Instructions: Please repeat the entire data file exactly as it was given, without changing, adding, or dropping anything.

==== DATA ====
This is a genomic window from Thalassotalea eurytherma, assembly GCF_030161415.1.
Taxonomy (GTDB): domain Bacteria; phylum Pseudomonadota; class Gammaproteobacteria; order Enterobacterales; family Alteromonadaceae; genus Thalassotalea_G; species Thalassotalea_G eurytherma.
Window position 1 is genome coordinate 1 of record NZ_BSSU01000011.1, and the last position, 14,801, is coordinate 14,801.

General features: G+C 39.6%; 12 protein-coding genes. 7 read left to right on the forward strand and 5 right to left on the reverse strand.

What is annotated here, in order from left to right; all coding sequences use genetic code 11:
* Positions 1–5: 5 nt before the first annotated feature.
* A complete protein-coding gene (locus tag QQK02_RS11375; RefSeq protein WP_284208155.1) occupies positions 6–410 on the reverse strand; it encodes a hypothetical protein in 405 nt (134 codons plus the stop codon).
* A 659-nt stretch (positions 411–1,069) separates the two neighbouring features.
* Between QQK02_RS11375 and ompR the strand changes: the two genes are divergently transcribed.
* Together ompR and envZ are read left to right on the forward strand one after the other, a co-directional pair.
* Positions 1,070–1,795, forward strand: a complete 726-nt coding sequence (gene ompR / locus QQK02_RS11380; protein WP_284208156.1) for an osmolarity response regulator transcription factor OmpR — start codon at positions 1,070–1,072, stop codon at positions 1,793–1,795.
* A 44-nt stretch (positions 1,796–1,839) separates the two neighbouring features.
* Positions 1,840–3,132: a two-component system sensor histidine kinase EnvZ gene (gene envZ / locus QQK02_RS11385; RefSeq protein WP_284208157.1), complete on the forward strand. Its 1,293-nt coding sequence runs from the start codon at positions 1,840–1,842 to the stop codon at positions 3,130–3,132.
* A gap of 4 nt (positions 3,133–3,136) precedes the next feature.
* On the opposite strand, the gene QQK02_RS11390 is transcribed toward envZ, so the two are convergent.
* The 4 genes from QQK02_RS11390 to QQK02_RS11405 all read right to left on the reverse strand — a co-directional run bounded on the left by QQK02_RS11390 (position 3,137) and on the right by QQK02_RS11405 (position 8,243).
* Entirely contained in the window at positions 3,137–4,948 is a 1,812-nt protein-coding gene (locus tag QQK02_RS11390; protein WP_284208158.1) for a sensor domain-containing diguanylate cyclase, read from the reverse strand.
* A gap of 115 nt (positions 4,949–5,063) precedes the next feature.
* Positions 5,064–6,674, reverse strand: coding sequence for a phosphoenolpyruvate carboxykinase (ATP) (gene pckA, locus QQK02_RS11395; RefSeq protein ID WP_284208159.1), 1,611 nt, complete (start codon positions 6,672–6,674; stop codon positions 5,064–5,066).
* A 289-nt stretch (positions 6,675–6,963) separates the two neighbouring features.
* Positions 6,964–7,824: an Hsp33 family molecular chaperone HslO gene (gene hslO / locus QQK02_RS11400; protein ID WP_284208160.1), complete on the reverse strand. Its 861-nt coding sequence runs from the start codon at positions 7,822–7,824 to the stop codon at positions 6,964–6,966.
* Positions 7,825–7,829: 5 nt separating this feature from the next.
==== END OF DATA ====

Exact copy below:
This is a genomic window from Thalassotalea eurytherma, assembly GCF_030161415.1.
Taxonomy (GTDB): domain Bacteria; phylum Pseudomonadota; class Gammaproteobacteria; order Enterobacterales; family Alteromonadaceae; genus Thalassotalea_G; species Thalassotalea_G eurytherma.
Window position 1 is genome coordinate 1 of record NZ_BSSU01000011.1, and the last position, 14,801, is coordinate 14,801.

General features: G+C 39.6%; 12 protein-coding genes. 7 read left to right on the forward strand and 5 right to left on the reverse strand.

What is annotated here, in order from left to right; all coding sequences use genetic code 11:
* Positions 1–5: 5 nt before the first annotated feature.
* A complete protein-coding gene (locus tag QQK02_RS11375; RefSeq protein WP_284208155.1) occupies positions 6–410 on the reverse strand; it encodes a hypothetical protein in 405 nt (134 codons plus the stop codon).
* A 659-nt stretch (positions 411–1,069) separates the two neighbouring features.
* Between QQK02_RS11375 and ompR the strand changes: the two genes are divergently transcribed.
* Together ompR and envZ are read left to right on the forward strand one after the other, a co-directional pair.
* Positions 1,070–1,795, forward strand: a complete 726-nt coding sequence (gene ompR / locus QQK02_RS11380; protein WP_284208156.1) for an osmolarity response regulator transcription factor OmpR — start codon at positions 1,070–1,072, stop codon at positions 1,793–1,795.
* A 44-nt stretch (positions 1,796–1,839) separates the two neighbouring features.
* Positions 1,840–3,132: a two-component system sensor histidine kinase EnvZ gene (gene envZ / locus QQK02_RS11385; RefSeq protein WP_284208157.1), complete on the forward strand. Its 1,293-nt coding sequence runs from the start codon at positions 1,840–1,842 to the stop codon at positions 3,130–3,132.
* A gap of 4 nt (positions 3,133–3,136) precedes the next feature.
* On the opposite strand, the gene QQK02_RS11390 is transcribed toward envZ, so the two are convergent.
* The 4 genes from QQK02_RS11390 to QQK02_RS11405 all read right to left on the reverse strand — a co-directional run bounded on the left by QQK02_RS11390 (position 3,137) and on the right by QQK02_RS11405 (position 8,243).
* Entirely contained in the window at positions 3,137–4,948 is a 1,812-nt protein-coding gene (locus tag QQK02_RS11390; protein WP_284208158.1) for a sensor domain-containing diguanylate cyclase, read from the reverse strand.
* A gap of 115 nt (positions 4,949–5,063) precedes the next feature.
* Positions 5,064–6,674, reverse strand: coding sequence for a phosphoenolpyruvate carboxykinase (ATP) (gene pckA, locus QQK02_RS11395; RefSeq protein ID WP_284208159.1), 1,611 nt, complete (start codon positions 6,672–6,674; stop codon positions 5,064–5,066).
* A 289-nt stretch (positions 6,675–6,963) separates the two neighbouring features.
* Positions 6,964–7,824: an Hsp33 family molecular chaperone HslO gene (gene hslO / locus QQK02_RS11400; protein ID WP_284208160.1), complete on the reverse strand. Its 861-nt coding sequence runs from the start codon at positions 7,822–7,824 to the stop codon at positions 6,964–6,966.
* Positions 7,825–7,829: 5 nt separating this feature from the next.